For all sorts of reasons I won’t bore you with, my cooking schedule has ground to a complete stop for what is likely to be the first half of July. I have to down tools for a couple of weeks.
Normally when interruptions leap into my schedule I ‘churn’ recipes, that is, bring to the front of the line those recipes that are popular but sometimes too well hidden. Despite there being a search bar on this page (to the top right of this page) and an extensive catalogue of recipes all listed (at the bottom of this home page, also on the right of this page), you have told me you struggle with finding some of the recipes.
So I have done it for you.
Listed below is a suggested menu for the next week, including – wait for it – a much-requested shopping list. It’s designed to take advantage of seasonal availability, large appetites and a need for comfort food at this time of year. Some of these recipes goes back to the very beginnings of this blog. Continue reading Want a Weekly Menu? Here's something I prepared earlier …
Welcome to the second part of a series on hosting friends to dinner. Last time we looked at some preliminary planning for a meal with friends and putting thought towards setting a date and deciding on a suitable venue.
Now we come to the building blocks of putting a great meal on the table.
Dreaming of a great meal with lots of happy friends, laughing at our splendid jokes, eating our superb food, set in an impeccable home is, quite frankly, delusional. Our ambitions exceed our abilities and tips us into a personal hell. We hope it will look like something Martha Stewart or Nigella could put together; often it ends in tears. Your tears. Continue reading Something Special – Hosting friends to a meal? Stick to what you know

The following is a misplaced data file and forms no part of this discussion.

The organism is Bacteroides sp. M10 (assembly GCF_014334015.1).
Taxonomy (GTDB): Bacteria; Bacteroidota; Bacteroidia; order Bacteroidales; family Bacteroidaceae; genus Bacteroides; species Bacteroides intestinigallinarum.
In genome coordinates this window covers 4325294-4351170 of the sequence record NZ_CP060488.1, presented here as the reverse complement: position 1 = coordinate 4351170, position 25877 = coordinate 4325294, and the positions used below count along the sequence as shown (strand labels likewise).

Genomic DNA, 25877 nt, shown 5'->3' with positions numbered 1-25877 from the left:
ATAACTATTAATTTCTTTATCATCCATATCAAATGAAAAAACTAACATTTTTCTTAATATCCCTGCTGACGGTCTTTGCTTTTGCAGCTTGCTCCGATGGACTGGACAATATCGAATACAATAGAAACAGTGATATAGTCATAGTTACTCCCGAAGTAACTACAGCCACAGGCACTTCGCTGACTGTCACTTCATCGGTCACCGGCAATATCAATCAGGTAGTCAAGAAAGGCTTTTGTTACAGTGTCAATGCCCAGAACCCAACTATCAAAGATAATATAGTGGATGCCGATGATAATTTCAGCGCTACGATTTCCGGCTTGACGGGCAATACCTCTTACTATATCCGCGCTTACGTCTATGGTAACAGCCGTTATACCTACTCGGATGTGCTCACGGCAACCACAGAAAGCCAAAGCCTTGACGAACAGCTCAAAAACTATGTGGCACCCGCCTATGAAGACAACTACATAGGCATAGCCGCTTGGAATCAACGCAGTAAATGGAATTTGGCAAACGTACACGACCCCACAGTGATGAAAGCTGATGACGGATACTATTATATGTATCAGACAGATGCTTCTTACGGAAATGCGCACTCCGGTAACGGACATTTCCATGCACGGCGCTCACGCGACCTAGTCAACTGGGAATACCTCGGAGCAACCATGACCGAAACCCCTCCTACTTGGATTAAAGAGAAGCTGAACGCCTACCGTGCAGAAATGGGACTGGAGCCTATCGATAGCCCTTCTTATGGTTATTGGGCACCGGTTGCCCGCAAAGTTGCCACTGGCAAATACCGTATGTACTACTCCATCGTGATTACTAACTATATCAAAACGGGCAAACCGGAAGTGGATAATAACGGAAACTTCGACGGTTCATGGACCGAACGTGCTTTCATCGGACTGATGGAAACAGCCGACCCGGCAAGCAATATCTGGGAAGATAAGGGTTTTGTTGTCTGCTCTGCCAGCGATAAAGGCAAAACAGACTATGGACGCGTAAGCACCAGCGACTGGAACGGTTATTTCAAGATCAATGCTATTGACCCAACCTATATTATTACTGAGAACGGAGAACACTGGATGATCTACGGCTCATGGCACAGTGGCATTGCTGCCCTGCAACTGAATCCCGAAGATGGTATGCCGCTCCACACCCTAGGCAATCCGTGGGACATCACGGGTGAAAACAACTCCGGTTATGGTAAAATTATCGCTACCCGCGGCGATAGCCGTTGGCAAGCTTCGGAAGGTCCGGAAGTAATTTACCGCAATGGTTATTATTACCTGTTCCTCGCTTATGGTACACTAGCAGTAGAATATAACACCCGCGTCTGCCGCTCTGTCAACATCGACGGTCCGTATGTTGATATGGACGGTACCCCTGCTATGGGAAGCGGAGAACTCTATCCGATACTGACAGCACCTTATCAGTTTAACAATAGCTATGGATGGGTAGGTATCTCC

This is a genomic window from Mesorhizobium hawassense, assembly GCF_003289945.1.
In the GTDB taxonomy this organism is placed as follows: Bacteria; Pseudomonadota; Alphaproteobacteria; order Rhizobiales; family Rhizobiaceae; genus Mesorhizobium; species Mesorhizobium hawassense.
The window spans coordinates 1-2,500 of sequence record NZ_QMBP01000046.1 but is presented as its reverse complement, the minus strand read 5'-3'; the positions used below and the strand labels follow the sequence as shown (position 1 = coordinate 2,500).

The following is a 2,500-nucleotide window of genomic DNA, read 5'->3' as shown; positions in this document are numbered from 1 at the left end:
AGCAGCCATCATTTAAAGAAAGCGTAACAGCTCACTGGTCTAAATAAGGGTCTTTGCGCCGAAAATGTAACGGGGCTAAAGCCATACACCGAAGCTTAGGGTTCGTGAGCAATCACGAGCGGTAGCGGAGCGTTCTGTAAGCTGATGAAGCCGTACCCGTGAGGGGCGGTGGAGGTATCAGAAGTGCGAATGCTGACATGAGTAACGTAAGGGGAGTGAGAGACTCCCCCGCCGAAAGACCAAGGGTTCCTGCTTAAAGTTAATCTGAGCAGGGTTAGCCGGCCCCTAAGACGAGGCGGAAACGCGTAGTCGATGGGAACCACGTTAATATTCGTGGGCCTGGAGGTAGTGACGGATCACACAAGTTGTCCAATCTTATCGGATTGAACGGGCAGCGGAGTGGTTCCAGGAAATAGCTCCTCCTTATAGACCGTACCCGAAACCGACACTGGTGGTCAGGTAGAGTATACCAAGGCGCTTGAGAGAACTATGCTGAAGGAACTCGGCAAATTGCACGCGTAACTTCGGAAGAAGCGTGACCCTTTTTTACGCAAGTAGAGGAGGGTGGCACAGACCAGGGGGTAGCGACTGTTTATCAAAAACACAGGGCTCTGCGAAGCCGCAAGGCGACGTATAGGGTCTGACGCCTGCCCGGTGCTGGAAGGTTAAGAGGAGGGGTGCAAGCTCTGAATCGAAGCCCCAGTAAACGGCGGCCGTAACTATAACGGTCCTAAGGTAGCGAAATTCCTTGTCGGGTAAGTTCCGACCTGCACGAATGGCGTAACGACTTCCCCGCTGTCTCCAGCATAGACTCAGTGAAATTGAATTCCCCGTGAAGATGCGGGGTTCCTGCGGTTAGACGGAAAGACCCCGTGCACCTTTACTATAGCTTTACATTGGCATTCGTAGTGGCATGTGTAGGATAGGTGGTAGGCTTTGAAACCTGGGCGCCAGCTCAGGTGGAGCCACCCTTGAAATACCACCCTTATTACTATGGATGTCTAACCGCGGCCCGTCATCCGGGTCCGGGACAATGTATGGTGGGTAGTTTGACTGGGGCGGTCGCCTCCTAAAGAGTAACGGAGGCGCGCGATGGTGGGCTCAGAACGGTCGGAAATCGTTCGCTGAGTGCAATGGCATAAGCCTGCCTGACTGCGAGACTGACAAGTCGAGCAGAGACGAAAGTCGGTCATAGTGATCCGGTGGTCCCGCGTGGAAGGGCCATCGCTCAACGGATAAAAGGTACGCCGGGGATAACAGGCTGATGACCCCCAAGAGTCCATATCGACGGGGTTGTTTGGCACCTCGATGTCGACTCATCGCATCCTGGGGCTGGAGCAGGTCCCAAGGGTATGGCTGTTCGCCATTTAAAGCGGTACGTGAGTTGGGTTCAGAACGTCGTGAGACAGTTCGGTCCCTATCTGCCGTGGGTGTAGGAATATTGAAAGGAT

When was the last time you hosted some friends for a meal?
Note I didn’t say what sort of meal. It could be a casual brunch, or it could be a formal dinner, but regardless, I simply want to know: When did you last open your doors and invite people in?
If you have just spent the last couple of minutes trying to remember exactly when it was, I respectfully suggest that it’s been too long. It’s about time you did it again, because the sad fact is that too many people never host others around to eat their food.
There are all sorts of reasons for this, usually based around practical issues such as having to wrangle young children, or not having enough money to splash around, or having to clear away the mess on the dining table just so people can sit down. While these are all understandable concerns, it misses a vitally important point: Having friends around is FUN. It adds to your well-being. It improves your mood. It makes you laugh and helps create wonderful memories to restore your equilibrium later on.